Ah the deuce. Taking place as it does near the end of the meet, it is somewhat difficult to predict. Sometimes athletes are tired by the time the deuce rolls around, as it’s often the second half of a double. Sometimes injuries come into play. There’s the opportunity to become a double winner for some, and the redemption factor for those that lost earlier in the week. All of those things should come into play in Daegu, as we have two races with some outstanding players that I believe are going to follow the script – historical scripts that may surprise some.
Men’s 200 Meters
|World Record||19.19||Usain Bolt||JAM|
|Meet Record||19.19||Usain Bolt||JAM|
|2009 Gold||19.19||Usain Bolt||JAM|
|20.16||Bruno de Barros||BRA|
First let’s take care of the news in this event. As with the 100, the injury to Tyson Gay takes a major player off the table – the only man truly capable of competing with Bolt at his best. The Mullings’ news of last week also take a major player off the table, as I felt he was a serious contender for a medal.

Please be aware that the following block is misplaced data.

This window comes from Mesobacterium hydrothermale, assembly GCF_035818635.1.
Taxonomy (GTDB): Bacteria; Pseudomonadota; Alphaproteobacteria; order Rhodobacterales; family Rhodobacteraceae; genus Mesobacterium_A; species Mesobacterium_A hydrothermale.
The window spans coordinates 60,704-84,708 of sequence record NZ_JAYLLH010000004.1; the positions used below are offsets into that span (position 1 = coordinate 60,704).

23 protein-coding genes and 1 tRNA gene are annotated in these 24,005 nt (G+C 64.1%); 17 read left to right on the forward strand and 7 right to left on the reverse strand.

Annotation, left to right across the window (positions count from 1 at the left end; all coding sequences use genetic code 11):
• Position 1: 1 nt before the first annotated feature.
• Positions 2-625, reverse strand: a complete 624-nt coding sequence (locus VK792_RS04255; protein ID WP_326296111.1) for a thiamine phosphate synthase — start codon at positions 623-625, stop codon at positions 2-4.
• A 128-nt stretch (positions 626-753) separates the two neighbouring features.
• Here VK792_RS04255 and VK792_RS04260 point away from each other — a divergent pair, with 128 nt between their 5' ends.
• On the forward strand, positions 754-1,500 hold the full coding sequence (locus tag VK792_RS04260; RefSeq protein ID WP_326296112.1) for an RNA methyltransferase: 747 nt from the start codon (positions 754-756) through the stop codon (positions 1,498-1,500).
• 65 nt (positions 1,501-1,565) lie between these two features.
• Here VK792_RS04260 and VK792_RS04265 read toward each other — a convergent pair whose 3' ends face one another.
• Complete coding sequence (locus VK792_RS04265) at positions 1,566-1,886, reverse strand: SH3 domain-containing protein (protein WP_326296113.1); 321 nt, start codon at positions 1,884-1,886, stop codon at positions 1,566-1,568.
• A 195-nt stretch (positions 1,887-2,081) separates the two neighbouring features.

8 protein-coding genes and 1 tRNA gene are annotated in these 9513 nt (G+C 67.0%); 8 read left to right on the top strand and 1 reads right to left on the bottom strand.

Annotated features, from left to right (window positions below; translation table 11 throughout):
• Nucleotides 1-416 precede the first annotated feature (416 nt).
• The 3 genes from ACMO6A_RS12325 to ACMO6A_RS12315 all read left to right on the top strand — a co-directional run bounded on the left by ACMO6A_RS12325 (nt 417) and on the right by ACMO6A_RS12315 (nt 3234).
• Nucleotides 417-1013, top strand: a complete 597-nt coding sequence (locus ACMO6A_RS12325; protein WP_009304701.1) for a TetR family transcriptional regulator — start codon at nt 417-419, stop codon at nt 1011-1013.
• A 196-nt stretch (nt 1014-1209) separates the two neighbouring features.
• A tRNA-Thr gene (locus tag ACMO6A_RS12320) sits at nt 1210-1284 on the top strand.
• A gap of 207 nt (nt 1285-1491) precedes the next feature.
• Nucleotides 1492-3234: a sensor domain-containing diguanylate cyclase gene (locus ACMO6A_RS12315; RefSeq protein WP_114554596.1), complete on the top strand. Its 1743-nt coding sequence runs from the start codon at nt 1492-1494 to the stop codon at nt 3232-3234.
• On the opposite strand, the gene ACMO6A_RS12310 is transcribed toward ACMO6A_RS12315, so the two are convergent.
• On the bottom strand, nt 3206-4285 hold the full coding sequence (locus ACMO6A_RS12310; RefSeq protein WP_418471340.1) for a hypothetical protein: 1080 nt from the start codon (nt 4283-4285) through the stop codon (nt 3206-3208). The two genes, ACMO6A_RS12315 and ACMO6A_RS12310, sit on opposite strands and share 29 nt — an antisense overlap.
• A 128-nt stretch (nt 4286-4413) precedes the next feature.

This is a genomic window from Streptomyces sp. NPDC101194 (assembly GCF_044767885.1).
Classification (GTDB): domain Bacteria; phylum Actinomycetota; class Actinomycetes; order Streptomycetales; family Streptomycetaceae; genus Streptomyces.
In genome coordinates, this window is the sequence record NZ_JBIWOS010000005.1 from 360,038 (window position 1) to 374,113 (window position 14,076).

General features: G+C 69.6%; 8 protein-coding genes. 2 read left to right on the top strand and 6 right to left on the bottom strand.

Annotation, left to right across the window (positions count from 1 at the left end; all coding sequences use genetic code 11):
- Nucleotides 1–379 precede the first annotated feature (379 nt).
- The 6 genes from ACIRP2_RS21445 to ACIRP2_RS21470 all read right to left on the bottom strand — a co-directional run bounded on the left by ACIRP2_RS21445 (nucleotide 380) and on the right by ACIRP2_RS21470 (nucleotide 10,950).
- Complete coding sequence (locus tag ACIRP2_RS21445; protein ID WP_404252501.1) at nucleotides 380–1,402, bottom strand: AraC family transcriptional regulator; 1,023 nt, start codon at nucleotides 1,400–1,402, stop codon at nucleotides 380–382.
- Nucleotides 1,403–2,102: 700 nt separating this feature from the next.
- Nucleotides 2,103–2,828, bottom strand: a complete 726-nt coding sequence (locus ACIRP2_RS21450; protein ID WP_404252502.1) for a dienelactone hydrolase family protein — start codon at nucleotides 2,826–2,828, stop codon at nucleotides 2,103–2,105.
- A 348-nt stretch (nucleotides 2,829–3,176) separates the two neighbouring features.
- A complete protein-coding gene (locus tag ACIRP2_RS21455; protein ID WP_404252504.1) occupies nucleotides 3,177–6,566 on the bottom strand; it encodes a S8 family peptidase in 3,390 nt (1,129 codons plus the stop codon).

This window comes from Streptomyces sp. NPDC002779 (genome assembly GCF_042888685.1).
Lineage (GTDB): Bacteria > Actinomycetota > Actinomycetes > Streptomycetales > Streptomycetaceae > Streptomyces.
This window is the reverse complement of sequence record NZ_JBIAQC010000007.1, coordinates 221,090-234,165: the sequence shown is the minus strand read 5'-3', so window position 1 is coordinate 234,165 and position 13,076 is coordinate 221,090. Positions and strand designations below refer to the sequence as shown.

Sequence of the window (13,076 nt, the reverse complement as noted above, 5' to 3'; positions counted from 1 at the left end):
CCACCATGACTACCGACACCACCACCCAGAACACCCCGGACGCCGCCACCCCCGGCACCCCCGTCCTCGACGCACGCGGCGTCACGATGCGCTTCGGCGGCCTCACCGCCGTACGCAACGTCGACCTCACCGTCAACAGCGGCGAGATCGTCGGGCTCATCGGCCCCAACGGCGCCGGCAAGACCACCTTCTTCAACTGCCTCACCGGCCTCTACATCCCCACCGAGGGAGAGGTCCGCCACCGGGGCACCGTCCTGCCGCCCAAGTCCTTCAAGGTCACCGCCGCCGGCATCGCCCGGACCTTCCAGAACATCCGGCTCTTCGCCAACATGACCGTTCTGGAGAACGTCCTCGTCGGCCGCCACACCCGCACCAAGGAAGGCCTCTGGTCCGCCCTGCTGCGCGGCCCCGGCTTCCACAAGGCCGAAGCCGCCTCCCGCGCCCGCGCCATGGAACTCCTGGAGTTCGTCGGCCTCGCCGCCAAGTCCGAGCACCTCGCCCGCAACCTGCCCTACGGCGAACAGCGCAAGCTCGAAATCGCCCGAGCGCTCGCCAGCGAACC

I mention these not because they are new news, but because in the move up from 100 to 200 meters, the list of true contenders drops dramatically. So taking Gay and Mulllings out of the equation leaves us with only a few names to discuss.
First of these is Usain Bolt, who in spite of his “sub par” season is still atop the yearly list in this event – due in large part to the fact that he is still one of the world’s best turn runners. So while he has been struggling to gain good early position in the 100, he is still emerging first off the turn in the deuce and controlling the race down the stretch – which is what he has done in his three races/wins in Oslo, Paris and Stockholm. At 19.86, he is still faster than the PR’s of all but two of the men he should be facing in the final. Making this potentially an “easier” race for Bolt.
His primary competition should come from Walter Dix (USA). After Bolt, Dix has the next best PR in the field at 19.69. He’s a tough competitor here as he’s proven with NCAA titles in ‘06, ‘07, & ‘08; U.S. titles in ‘08 & this year; bronze in Beijing; and a sizzling win last year over Tyson Gay (19.72 to 19.76) at Pre. The win at Pre critical to the conversation because it showed that he can run the turn with the likes of Gay and Bolt. Dix heads to Daegu undefeated having won in Doha, Pre, Nationals, Luzerne and London – and as the only sprinter truly capable of challenging Bolt.